Mayo Clinic researchers have found that medications recommended to patients suffering from Parkinson's disease may trigger destructive behaviours, such as compulsive gambling or hypersexuality.
The researchers have revealed that their study extends findings from two Mayo case series published in 2005, which reported a connection between dopamine agonist medications and compulsive gambling or hypersexuality.
Dopamine agonists are a class of drugs that are commonly used to treat Parkinson's disease, and some times restless legs syndrome.
The researchers point out that these drugs uniquely stimulate brain limbic circuits, which are thought to be fundamental substrates for emotional, reward and hedonistic behaviours.
"The 2005 case series alerted us that something bad was happening to some unfortunate people. This study was done to assess the likelihood that this effect would happen to the average Parkinson's patient treated with these agents," says Dr. J. Michael Bostwick, Mayo Clinic psychiatrist who spearheaded the new study.
During the study, the research team analysed the medical records of patients with Parkinson's disease residing in counties surrounding Rochester, Minnesota, who received their primary neurological care at Mayo Clinic in Rochester between 2004 and 2006.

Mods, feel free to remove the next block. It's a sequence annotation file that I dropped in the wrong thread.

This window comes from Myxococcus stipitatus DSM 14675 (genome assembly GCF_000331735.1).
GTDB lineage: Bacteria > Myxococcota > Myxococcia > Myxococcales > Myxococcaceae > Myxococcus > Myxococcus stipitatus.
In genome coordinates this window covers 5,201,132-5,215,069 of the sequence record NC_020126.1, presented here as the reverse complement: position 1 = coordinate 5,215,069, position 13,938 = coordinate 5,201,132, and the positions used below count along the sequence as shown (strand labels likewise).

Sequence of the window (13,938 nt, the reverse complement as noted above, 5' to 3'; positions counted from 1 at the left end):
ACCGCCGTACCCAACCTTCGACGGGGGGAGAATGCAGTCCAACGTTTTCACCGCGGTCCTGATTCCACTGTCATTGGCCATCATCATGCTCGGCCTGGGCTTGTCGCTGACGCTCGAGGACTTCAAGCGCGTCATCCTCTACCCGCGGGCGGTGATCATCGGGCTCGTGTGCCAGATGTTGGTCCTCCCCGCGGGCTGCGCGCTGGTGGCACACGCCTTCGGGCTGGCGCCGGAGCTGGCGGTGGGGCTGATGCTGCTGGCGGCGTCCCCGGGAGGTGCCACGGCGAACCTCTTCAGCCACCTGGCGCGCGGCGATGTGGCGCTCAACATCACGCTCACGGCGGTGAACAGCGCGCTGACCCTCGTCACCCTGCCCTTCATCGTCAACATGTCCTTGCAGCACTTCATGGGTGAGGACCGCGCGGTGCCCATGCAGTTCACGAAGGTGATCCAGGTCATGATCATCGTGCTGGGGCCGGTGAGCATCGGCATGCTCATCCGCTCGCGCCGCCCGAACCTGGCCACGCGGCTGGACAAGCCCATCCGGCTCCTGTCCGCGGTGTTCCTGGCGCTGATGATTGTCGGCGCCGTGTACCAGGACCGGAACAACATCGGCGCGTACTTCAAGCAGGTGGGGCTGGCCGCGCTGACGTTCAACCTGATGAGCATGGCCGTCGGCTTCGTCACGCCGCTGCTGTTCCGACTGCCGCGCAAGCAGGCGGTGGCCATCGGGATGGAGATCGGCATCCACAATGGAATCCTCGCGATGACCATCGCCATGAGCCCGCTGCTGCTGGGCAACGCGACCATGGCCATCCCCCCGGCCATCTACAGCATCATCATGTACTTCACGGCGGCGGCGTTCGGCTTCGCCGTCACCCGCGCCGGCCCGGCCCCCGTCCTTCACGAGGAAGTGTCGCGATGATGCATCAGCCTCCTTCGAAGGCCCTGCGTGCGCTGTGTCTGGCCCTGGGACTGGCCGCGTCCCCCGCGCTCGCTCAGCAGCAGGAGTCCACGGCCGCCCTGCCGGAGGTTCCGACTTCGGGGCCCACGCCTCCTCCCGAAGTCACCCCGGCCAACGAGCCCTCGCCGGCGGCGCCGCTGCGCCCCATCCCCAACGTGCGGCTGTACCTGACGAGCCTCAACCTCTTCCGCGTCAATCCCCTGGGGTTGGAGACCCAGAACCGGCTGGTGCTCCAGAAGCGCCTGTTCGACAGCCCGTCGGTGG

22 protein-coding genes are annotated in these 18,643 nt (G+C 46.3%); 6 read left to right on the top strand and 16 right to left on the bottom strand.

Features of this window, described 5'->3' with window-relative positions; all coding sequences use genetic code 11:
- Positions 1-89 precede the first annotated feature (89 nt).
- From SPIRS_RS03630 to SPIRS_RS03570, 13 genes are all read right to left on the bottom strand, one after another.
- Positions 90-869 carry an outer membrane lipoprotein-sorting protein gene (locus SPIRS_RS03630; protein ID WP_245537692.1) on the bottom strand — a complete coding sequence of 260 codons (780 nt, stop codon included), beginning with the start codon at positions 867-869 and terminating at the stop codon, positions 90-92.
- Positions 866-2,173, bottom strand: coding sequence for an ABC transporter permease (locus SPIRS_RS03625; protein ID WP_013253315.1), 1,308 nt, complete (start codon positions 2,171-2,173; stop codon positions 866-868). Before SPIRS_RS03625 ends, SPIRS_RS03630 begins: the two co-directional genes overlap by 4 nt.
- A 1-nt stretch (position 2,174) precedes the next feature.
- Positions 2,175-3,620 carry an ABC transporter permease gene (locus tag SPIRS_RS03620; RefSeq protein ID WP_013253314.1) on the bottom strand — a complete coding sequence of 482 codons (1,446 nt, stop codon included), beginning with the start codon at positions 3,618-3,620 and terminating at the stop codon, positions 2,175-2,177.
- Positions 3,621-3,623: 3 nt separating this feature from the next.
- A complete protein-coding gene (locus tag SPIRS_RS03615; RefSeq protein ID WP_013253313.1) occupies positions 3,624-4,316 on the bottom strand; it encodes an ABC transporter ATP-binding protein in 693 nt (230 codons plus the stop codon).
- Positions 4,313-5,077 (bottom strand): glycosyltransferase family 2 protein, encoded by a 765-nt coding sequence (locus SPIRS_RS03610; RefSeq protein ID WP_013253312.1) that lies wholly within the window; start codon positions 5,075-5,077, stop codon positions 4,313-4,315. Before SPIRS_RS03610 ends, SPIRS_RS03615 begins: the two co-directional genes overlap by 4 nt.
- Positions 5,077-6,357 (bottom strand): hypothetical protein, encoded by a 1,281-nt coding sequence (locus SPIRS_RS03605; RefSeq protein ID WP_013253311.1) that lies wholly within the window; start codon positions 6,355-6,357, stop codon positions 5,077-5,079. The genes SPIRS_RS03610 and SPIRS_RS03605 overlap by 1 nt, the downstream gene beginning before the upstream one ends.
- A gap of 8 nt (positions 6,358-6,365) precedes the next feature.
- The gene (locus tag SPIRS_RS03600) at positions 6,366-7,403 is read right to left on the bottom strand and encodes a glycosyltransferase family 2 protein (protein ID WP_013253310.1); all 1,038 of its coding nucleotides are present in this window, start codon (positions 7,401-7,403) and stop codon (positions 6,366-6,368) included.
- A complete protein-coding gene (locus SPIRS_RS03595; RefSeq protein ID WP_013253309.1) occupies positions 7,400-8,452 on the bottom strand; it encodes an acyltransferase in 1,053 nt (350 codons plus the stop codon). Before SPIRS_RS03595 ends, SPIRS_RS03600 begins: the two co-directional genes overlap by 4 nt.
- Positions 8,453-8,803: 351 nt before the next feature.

The group included 267 patients, 66 of whom were taking dopamine agonists for their Parkinson's disease.
And, of those 66, 38 were taking the drugs in therapeutic doses, that is doses expected to be at least minimally beneficial.
The researchers observed that seven patients experiencing new-onset compulsive gambling or hypersexuality were taking dopamine agonists in therapeutic doses.
They said that none of the other Parkinson's disease patients developed compulsive gambling habits or hypersexuality, including the 28 patients on subtherapeutic dopamine agonist doses or the other 201 patients not taking dopamine agonists.
None of the 178 patients treated only with the standard drug for Parkinson's disease, carbidopa/levodopa, developed such behaviours.
"It is crucial for clinicians prescribing dopamine agonists to apprise patients as well as their spouses or partners about this potential side effect. The onset can be insidious and overlooked until life-altering problems develop," says Dr. J. Eric Ahlskog, Mayo Clinic neurologist who co-authored and treated many of the patients in the 2005 study.
"It also is worth noting that the affected patients were all taking therapeutic doses. Very low doses, such as those used to treat restless legs syndrome, carry much less risk.
"For some patients, a reduction in the dose of the dopamine agonist may prove to be sufficient treatment, although total elimination of the offending drug is often necessary," adds Dr. Ahlskog
A research article on the latest findings has been published in Mayo Clinic Proceedings.
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